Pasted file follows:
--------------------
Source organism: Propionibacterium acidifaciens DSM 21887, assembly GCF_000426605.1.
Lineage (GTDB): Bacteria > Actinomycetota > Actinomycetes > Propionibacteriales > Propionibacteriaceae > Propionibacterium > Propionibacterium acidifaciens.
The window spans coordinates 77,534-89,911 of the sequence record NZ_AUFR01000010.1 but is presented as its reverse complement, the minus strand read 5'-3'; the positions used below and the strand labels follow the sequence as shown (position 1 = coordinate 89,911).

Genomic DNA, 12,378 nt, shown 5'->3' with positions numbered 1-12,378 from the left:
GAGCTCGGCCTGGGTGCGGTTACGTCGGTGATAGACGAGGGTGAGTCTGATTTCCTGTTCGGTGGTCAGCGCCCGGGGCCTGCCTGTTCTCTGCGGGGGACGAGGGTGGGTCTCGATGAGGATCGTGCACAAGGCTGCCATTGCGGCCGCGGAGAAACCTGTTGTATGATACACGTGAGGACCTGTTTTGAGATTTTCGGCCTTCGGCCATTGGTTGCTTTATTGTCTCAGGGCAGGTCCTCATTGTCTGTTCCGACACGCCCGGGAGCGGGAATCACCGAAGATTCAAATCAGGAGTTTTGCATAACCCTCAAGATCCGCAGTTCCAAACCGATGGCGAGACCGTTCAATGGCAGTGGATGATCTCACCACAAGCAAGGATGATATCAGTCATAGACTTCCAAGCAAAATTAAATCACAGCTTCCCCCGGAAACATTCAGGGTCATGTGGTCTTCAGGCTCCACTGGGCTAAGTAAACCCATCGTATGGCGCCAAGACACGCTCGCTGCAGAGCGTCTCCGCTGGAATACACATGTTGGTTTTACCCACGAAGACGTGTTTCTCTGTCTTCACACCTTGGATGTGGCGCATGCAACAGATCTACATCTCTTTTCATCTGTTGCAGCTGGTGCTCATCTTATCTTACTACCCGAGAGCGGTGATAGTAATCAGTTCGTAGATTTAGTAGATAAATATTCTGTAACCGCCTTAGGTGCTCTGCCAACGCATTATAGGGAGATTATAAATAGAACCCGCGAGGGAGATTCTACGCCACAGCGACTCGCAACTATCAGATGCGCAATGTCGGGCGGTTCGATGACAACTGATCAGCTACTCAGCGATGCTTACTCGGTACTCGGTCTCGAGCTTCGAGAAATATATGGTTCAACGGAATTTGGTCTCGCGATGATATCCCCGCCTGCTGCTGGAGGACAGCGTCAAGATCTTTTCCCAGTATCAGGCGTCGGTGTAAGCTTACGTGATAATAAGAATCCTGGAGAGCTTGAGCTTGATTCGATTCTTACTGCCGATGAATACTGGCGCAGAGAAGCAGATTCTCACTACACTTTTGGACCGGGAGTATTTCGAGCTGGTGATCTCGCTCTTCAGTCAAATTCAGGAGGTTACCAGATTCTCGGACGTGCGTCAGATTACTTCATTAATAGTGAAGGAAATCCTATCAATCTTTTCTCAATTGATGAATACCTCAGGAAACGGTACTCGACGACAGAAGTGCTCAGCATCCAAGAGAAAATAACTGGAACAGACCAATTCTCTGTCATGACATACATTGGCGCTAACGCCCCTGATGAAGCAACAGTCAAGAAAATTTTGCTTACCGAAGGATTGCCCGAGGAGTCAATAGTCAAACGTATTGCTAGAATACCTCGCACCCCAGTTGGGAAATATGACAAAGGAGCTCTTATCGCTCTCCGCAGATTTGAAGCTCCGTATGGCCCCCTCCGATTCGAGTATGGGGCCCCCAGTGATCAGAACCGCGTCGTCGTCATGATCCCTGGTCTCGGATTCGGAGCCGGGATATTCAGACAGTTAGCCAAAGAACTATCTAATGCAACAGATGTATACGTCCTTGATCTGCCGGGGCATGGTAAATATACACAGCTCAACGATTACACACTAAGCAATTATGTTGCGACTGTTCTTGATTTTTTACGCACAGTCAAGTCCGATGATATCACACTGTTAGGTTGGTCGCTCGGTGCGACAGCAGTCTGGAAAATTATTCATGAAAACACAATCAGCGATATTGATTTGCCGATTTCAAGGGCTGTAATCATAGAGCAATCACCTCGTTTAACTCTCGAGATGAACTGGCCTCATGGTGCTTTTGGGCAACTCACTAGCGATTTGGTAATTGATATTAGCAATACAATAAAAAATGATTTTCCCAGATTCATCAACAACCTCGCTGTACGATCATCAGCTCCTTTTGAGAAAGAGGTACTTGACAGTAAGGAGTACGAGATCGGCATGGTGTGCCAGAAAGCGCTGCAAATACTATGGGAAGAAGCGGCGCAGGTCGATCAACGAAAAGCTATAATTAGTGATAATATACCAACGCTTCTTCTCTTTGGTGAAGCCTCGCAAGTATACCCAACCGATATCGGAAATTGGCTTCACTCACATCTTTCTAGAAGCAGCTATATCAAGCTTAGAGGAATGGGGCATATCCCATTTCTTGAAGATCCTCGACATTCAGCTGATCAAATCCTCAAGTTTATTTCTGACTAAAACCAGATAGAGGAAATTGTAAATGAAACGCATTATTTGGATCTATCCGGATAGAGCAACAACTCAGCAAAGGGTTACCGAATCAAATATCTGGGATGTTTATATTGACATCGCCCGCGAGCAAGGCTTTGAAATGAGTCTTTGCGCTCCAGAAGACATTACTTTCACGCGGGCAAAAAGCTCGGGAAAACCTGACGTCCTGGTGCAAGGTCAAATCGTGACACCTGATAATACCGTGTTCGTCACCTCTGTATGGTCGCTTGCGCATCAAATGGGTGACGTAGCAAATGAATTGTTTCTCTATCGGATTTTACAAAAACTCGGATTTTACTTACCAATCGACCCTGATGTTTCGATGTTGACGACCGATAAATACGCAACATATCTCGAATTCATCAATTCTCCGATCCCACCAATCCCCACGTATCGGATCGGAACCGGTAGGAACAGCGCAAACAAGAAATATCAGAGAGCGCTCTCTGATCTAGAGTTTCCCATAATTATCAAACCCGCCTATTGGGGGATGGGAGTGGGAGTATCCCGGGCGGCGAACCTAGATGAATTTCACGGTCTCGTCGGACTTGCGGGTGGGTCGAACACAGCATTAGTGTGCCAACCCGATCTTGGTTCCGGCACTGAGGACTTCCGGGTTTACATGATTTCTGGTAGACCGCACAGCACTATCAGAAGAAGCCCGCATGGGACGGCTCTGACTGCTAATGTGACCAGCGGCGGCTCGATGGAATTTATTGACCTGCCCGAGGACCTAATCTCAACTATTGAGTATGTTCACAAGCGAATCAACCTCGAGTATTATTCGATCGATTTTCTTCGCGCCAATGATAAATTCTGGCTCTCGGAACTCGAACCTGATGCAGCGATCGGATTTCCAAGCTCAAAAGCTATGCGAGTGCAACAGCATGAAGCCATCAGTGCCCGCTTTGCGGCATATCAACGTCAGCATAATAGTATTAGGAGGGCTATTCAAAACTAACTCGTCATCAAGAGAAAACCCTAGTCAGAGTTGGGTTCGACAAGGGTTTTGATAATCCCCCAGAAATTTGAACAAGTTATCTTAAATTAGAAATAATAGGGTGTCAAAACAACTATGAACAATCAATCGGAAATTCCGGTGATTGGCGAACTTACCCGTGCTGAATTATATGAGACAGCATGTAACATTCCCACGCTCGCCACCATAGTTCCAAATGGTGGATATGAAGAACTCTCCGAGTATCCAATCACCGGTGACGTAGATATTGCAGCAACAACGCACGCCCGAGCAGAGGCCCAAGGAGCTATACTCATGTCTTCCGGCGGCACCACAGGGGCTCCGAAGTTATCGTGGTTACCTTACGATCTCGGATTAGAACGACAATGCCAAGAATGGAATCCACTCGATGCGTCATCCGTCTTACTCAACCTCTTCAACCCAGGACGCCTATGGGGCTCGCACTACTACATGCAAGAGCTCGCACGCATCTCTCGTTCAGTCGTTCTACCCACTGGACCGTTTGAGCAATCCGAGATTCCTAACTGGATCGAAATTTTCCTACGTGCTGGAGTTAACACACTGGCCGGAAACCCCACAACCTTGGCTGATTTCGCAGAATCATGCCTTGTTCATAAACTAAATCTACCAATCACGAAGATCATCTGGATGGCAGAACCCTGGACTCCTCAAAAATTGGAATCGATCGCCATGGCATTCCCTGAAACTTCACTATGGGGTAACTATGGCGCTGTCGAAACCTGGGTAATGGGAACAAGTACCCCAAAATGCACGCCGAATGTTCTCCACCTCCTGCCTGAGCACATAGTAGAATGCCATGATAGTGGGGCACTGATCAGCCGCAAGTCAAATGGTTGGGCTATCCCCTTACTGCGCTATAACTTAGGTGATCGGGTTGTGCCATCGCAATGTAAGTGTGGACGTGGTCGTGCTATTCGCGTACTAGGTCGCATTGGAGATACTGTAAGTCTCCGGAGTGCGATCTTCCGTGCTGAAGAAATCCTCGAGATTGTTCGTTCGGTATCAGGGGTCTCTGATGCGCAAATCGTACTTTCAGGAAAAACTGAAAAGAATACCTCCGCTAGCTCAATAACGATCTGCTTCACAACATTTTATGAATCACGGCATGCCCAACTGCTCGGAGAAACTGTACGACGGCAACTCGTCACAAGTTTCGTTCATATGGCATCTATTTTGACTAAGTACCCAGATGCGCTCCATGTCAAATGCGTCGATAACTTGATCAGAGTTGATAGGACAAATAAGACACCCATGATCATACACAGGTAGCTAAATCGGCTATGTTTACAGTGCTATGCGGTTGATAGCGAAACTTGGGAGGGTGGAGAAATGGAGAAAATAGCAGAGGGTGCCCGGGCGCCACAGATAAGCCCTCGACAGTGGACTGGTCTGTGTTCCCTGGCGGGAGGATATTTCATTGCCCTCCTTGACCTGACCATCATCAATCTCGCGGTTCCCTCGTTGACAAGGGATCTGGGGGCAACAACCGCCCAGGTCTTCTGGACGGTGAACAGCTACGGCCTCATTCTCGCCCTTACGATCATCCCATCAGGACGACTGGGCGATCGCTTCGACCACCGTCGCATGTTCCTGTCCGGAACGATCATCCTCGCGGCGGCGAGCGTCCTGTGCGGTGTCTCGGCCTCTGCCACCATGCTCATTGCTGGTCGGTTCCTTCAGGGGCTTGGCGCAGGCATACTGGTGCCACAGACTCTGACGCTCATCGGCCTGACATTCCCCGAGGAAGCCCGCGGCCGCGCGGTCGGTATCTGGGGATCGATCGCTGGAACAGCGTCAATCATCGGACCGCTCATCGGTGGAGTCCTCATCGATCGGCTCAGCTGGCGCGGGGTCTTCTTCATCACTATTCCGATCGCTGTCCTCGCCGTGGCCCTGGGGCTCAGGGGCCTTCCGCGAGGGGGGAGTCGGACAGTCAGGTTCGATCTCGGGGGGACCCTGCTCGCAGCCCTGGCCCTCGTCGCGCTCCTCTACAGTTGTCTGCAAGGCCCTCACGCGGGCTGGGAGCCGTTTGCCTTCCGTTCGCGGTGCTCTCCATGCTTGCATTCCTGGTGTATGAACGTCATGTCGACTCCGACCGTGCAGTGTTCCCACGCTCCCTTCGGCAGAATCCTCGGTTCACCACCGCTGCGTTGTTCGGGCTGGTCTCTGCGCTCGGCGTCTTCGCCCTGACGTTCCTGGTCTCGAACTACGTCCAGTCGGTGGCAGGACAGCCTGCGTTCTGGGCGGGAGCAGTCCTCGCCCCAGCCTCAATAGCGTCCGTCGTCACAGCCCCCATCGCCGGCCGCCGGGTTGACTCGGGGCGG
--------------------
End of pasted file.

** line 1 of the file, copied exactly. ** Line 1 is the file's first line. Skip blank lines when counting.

Source organism: Propionibacterium acidifaciens DSM 21887, assembly GCF_000426605.1.